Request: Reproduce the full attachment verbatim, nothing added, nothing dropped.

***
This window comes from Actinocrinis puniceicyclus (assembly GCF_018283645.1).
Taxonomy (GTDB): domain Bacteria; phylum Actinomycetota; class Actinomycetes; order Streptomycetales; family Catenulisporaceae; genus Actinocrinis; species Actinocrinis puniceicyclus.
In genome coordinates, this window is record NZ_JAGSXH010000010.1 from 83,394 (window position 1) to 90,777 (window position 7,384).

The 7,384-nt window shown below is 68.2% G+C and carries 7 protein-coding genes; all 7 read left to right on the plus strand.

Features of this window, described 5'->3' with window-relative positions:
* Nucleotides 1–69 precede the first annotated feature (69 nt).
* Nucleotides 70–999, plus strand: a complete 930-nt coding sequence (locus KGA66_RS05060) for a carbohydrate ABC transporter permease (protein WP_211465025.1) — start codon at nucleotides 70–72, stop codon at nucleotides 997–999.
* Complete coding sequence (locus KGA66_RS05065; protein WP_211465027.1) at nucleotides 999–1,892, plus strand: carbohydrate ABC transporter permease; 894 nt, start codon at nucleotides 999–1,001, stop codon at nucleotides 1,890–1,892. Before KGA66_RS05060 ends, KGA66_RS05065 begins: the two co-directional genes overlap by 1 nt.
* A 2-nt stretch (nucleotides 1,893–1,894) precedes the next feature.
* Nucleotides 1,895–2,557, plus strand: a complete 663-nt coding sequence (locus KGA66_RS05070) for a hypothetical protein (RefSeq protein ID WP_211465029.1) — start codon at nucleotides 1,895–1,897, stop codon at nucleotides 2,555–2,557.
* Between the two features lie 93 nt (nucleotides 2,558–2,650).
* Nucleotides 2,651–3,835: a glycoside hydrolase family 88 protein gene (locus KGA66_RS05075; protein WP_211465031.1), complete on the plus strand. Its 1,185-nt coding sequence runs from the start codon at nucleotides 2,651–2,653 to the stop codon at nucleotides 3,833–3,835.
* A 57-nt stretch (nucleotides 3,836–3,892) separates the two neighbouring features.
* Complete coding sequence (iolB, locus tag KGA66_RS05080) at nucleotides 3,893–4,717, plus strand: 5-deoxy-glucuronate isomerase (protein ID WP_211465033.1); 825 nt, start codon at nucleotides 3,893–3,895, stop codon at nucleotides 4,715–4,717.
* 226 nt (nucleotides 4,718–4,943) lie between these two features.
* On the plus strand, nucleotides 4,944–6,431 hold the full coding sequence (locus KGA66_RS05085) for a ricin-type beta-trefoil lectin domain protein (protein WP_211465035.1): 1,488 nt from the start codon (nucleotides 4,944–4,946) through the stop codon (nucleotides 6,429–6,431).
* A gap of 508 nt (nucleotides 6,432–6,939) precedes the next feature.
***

This window comes from Actinocrinis puniceicyclus (assembly GCF_018283645.1).
Taxonomy (GTDB): domain Bacteria; phylum Actinomycetota; class Actinomycetes; order Streptomycetales; family Catenulisporaceae; genus Actinocrinis; species Actinocrinis puniceicyclus.
In genome coordinates, this window is record NZ_JAGSXH010000010.1 from 83,394 (window position 1) to 90,777 (window position 7,384).

The 7,384-nt window shown below is 68.2% G+C and carries 7 protein-coding genes; all 7 read left to right on the plus strand.

Features of this window, described 5'->3' with window-relative positions:
* Nucleotides 1–69 precede the first annotated feature (69 nt).
* Nucleotides 70–999, plus strand: a complete 930-nt coding sequence (locus KGA66_RS05060) for a carbohydrate ABC transporter permease (protein WP_211465025.1) — start codon at nucleotides 70–72, stop codon at nucleotides 997–999.
* Complete coding sequence (locus KGA66_RS05065; protein WP_211465027.1) at nucleotides 999–1,892, plus strand: carbohydrate ABC transporter permease; 894 nt, start codon at nucleotides 999–1,001, stop codon at nucleotides 1,890–1,892. Before KGA66_RS05060 ends, KGA66_RS05065 begins: the two co-directional genes overlap by 1 nt.
* A 2-nt stretch (nucleotides 1,893–1,894) precedes the next feature.
* Nucleotides 1,895–2,557, plus strand: a complete 663-nt coding sequence (locus KGA66_RS05070) for a hypothetical protein (RefSeq protein ID WP_211465029.1) — start codon at nucleotides 1,895–1,897, stop codon at nucleotides 2,555–2,557.
* Between the two features lie 93 nt (nucleotides 2,558–2,650).
* Nucleotides 2,651–3,835: a glycoside hydrolase family 88 protein gene (locus KGA66_RS05075; protein WP_211465031.1), complete on the plus strand. Its 1,185-nt coding sequence runs from the start codon at nucleotides 2,651–2,653 to the stop codon at nucleotides 3,833–3,835.
* A 57-nt stretch (nucleotides 3,836–3,892) separates the two neighbouring features.
* Complete coding sequence (iolB, locus tag KGA66_RS05080) at nucleotides 3,893–4,717, plus strand: 5-deoxy-glucuronate isomerase (protein ID WP_211465033.1); 825 nt, start codon at nucleotides 3,893–3,895, stop codon at nucleotides 4,715–4,717.
* 226 nt (nucleotides 4,718–4,943) lie between these two features.
* On the plus strand, nucleotides 4,944–6,431 hold the full coding sequence (locus KGA66_RS05085) for a ricin-type beta-trefoil lectin domain protein (protein WP_211465035.1): 1,488 nt from the start codon (nucleotides 4,944–4,946) through the stop codon (nucleotides 6,429–6,431).
* A gap of 508 nt (nucleotides 6,432–6,939) precedes the next feature.